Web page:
Saturday, June 12, 2021

Q&A with Viola Shipman



Photo by Kim Schneider

Viola Shipman, the pen name of writer Wade Rouse, is the author of the new novel The Clover Girls. Shipman's other novels include The Heirloom Garden. Rouse lives in Saugatuck, Michigan, and Palm Springs, California.


Q: What inspired you to write The Clover Girls?


A: I always begin with what I call “The Big Question.” It’s always a question I’m struggling with and want to answer in my own life, and one I believe readers are as well.


In The Clover Girls, I was at a place in my life where I had lost my immediate family (mother, father, brother), and my friends had really taken the place of that and been there for me – like so many of us – this last year-and-a-half. I had also lost a friend and a father-in-law to Covid.


I began to look back at my life and remember when I was a kid, when I had BFFs who knew everything about me, every secret, and we dreamed we could be anything: An astronaut, a movie star, a star baseball player. And then adulthood knocks, and we are forced to grow up, and it distances us from not only these dreams but also too often these friends.


I asked myself, “Does this happen simply because we grow up? Or is it more than that? Is it because it’s too painful to look back at those times and ask, ‘What could have been? Why did I let go of those dreams and those people? To cushion myself from the hurt?”


There have been many love stories written about love, but I wanted to write a love story about friendship.


Q: How did you create your four characters, and how would you describe the dynamic among them?


A: The Clover Girls is probably the most challenging novel I’ve written to date because I wanted to focus on four very different women (and I mean, very different), who know in their hearts they were destined to meet and become friends because they need each other to be the best versions of themselves.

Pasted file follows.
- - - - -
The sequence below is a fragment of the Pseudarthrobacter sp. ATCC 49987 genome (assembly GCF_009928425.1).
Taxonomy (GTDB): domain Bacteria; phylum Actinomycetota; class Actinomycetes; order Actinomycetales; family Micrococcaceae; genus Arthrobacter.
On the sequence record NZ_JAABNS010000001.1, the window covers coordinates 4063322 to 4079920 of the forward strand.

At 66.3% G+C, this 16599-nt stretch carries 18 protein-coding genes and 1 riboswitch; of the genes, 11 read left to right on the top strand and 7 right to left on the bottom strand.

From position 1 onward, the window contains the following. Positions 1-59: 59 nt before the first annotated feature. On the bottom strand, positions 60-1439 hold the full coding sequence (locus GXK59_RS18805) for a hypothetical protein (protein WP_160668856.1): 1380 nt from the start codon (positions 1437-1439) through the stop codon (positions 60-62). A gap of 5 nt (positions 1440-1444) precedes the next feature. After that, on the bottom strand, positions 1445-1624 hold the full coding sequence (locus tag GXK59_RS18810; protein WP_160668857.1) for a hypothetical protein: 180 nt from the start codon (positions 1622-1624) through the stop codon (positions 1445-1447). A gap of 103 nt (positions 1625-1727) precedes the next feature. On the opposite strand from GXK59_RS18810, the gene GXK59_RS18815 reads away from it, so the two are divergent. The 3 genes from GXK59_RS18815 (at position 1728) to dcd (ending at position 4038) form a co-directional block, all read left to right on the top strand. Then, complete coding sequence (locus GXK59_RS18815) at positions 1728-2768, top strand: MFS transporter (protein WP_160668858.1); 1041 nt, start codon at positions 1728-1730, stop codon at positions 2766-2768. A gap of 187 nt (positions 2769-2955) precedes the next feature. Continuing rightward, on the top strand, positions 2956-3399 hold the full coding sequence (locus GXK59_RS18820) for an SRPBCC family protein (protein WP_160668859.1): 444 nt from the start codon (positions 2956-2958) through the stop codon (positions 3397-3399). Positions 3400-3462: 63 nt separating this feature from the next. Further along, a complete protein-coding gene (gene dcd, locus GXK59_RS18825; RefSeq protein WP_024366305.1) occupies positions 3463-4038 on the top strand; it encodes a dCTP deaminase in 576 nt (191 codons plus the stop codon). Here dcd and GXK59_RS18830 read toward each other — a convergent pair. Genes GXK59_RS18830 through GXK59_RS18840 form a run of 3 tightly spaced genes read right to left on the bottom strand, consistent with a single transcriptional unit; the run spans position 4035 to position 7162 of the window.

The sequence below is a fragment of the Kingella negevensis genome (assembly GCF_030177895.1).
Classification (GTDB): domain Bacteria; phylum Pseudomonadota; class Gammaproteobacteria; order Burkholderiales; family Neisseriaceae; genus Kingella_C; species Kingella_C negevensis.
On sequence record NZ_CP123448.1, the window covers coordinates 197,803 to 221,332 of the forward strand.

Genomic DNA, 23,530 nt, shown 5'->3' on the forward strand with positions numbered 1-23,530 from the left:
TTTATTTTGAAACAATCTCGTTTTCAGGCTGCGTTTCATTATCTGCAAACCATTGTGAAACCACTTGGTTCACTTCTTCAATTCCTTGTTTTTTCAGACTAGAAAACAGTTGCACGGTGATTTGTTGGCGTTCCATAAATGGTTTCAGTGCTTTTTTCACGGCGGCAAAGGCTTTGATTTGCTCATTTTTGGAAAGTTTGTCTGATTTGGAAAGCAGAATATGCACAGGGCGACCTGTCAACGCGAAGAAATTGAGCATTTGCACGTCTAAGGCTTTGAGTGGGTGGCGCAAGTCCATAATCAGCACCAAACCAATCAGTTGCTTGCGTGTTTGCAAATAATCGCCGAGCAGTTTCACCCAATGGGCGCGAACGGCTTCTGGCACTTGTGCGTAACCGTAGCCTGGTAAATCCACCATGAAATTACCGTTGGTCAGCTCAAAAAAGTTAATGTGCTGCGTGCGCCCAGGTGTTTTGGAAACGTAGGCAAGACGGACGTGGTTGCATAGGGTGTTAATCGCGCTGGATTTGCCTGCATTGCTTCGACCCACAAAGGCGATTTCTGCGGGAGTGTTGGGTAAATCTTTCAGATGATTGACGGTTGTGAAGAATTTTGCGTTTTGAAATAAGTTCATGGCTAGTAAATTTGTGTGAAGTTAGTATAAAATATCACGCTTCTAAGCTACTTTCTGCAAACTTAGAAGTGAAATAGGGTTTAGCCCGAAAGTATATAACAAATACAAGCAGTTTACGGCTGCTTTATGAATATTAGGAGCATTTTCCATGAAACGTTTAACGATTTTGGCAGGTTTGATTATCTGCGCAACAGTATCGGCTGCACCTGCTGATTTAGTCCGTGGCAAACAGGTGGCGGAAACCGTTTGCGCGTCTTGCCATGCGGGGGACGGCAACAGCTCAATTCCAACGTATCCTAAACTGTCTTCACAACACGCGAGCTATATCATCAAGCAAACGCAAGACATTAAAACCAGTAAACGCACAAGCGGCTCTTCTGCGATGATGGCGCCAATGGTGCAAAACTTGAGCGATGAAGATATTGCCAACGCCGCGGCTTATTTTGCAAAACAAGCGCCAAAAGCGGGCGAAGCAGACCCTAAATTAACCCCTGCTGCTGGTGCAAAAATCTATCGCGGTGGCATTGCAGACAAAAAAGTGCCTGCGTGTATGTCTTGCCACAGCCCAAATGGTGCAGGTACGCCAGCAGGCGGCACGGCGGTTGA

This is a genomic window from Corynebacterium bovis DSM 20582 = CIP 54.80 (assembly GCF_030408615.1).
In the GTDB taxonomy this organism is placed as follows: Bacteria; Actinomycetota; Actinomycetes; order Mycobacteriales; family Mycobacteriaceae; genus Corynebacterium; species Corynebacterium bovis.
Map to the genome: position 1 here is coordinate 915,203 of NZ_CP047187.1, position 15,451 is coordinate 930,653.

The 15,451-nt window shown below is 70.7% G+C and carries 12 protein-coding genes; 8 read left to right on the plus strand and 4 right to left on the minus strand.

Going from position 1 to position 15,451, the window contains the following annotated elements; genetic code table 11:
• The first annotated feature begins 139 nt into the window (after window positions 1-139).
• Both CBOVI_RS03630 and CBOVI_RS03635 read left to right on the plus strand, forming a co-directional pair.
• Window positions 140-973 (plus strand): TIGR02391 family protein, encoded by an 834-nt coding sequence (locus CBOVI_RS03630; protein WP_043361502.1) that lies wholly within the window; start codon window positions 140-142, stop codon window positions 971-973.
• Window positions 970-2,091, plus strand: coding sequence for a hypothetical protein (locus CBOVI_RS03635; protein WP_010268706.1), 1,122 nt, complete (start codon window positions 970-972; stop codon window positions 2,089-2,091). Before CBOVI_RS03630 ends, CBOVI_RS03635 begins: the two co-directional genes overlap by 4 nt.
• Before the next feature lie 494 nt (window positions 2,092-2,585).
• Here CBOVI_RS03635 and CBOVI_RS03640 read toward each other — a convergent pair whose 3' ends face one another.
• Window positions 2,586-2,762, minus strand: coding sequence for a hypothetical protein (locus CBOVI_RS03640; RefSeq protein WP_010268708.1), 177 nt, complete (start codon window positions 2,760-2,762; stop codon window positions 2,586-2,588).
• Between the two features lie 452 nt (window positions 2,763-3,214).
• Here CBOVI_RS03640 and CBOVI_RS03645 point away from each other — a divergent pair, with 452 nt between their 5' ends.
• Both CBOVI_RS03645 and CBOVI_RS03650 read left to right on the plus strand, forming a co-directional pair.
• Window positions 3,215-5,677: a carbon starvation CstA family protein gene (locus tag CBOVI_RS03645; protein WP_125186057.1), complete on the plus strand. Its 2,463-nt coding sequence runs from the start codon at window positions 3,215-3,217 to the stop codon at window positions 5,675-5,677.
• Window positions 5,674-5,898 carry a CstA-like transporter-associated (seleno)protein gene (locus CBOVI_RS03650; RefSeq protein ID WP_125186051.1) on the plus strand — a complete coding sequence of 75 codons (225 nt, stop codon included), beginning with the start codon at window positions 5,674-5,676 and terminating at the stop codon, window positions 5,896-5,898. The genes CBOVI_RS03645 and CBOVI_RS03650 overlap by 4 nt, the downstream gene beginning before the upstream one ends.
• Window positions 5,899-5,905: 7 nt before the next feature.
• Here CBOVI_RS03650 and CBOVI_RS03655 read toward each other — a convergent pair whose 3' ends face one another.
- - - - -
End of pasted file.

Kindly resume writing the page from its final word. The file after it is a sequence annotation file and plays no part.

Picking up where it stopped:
I based the four characters – Emily, Veronica (V), Elizabeth (Liz) and Rachel (their names spell out Friends Four-EVER) – not only on myself but also on very dear friends of mine.


Emily is a librarian, the stem who connects The Clover Girls, an introvert and empath who believes the girls’ childhood friendship made each woman better, stronger and more complete.


She was recently diagnosed with a terminal illness, and her dying wish is that her childhood friends can be reunited in order to recapture their friendship and become the women they once dreamed they could be.


V is an aging supermodel with two teenage children in a marriage that’s lost its spark. She is based on one of my best friends, a former Wilhelmina model.


Liz is a divorced real estate agent caring for her dying mother, whose children are distant and who has an Etsy shop where she sells ’80s-inspired fashion, her true passion and talent. Liz is based on me, someone who let fear rather than passion dominate her life for far too long.


And Rachel is based on many political pundits you see on TV. She is a former teen actress who now works for a misogynistic politician. She is abrasive and confrontational, but you come to realize it’s a defense mechanism because her friends hurt her deeply.


She’s based on friends of mine who have been so hurt by other women that scar tissue developed and remains on their souls.


The dynamic between The Clover Girls is very much like many friendships from our youth: There is a hierarchy, and though the girls are incredibly close, there is also a constant underlying tension between them because they all seek to be more to one another – and the world – than how they’re seen and stereotyped. And yet they love one another more than anyone in the world. 


Q: The novel takes place in the 1980s and also in the present day. Did you focus on one timeline first, or did you write the novel in the order in which it appears?